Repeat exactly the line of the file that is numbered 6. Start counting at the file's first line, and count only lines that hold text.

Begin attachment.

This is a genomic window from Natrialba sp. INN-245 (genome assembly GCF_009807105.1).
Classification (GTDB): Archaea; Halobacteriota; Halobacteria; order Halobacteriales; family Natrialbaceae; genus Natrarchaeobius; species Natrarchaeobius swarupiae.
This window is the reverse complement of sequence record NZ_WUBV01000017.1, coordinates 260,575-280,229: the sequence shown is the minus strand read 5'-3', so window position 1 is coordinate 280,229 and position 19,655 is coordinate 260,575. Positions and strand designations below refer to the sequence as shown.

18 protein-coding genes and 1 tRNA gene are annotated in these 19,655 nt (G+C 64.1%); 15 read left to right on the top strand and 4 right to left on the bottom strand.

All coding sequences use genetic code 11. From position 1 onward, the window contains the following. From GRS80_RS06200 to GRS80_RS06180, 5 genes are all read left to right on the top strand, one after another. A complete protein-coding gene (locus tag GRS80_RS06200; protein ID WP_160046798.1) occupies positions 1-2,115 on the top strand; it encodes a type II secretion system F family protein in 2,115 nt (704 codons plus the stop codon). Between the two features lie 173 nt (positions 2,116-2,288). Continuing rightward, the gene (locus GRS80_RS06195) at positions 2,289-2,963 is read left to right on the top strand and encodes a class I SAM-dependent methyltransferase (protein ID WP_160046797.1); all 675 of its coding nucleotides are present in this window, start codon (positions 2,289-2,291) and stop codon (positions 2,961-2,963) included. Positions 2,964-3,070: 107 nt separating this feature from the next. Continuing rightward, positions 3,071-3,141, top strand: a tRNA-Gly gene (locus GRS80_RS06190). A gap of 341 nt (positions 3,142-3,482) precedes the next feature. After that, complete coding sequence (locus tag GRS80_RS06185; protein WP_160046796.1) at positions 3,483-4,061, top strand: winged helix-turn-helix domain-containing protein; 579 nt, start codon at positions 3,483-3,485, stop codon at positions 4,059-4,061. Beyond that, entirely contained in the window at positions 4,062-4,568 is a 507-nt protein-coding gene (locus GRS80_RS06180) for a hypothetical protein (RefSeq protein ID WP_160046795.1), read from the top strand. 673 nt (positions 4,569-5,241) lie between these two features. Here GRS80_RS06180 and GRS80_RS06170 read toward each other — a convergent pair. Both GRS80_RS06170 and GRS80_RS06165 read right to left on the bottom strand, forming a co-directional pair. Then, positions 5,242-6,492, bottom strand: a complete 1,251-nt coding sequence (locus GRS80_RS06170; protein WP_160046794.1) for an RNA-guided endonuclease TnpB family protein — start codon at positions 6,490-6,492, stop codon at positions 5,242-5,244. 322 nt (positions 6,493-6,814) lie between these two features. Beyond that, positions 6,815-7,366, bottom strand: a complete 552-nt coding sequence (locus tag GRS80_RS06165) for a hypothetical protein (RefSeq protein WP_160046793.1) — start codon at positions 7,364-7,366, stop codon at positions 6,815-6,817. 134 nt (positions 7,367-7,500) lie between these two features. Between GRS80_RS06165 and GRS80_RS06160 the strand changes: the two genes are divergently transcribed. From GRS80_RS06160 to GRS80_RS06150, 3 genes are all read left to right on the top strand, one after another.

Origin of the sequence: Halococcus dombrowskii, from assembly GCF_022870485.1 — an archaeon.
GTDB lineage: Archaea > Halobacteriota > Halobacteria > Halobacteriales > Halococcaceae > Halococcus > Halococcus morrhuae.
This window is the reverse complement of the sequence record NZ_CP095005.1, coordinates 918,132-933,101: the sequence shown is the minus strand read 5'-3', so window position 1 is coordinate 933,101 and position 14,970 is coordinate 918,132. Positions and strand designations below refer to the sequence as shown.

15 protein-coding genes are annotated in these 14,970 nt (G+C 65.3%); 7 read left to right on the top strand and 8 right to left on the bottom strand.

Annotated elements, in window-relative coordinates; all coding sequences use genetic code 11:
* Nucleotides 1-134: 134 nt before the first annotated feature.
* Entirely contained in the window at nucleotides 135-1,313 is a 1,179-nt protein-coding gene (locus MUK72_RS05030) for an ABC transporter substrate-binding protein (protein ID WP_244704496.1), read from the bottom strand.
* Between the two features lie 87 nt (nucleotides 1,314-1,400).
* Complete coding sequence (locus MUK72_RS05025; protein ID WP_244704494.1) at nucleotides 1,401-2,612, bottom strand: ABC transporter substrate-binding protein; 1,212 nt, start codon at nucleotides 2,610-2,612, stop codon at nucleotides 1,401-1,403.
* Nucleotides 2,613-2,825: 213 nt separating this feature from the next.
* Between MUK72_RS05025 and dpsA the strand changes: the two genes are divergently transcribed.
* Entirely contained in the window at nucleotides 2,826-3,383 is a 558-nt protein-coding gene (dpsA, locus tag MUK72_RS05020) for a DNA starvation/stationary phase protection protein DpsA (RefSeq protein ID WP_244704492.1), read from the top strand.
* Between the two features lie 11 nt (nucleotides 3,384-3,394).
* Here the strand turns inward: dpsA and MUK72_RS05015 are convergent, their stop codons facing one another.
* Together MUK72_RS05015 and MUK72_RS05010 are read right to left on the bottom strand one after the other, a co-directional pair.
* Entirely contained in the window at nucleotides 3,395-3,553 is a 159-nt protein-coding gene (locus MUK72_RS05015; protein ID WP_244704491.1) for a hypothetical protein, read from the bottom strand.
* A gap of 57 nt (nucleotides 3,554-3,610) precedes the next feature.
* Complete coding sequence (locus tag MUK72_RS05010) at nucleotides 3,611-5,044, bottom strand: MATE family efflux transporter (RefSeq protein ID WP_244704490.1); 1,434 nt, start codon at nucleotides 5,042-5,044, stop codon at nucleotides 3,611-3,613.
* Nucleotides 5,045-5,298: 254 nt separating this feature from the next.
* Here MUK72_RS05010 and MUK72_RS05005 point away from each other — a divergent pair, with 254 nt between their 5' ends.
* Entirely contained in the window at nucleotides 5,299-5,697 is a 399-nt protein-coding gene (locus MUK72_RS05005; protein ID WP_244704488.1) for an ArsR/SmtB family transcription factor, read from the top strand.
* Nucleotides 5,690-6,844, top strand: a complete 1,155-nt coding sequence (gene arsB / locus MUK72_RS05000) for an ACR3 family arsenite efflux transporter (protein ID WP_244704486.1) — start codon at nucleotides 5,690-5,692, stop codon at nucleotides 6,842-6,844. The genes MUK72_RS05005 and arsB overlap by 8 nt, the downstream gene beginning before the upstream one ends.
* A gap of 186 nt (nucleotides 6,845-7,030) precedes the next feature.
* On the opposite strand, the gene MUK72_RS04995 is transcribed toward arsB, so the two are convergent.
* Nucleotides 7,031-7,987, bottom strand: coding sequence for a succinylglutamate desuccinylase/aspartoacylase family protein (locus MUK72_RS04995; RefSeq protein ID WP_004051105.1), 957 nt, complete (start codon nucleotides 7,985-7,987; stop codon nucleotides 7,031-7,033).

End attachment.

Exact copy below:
Origin of the sequence: Halococcus dombrowskii, from assembly GCF_022870485.1 — an archaeon.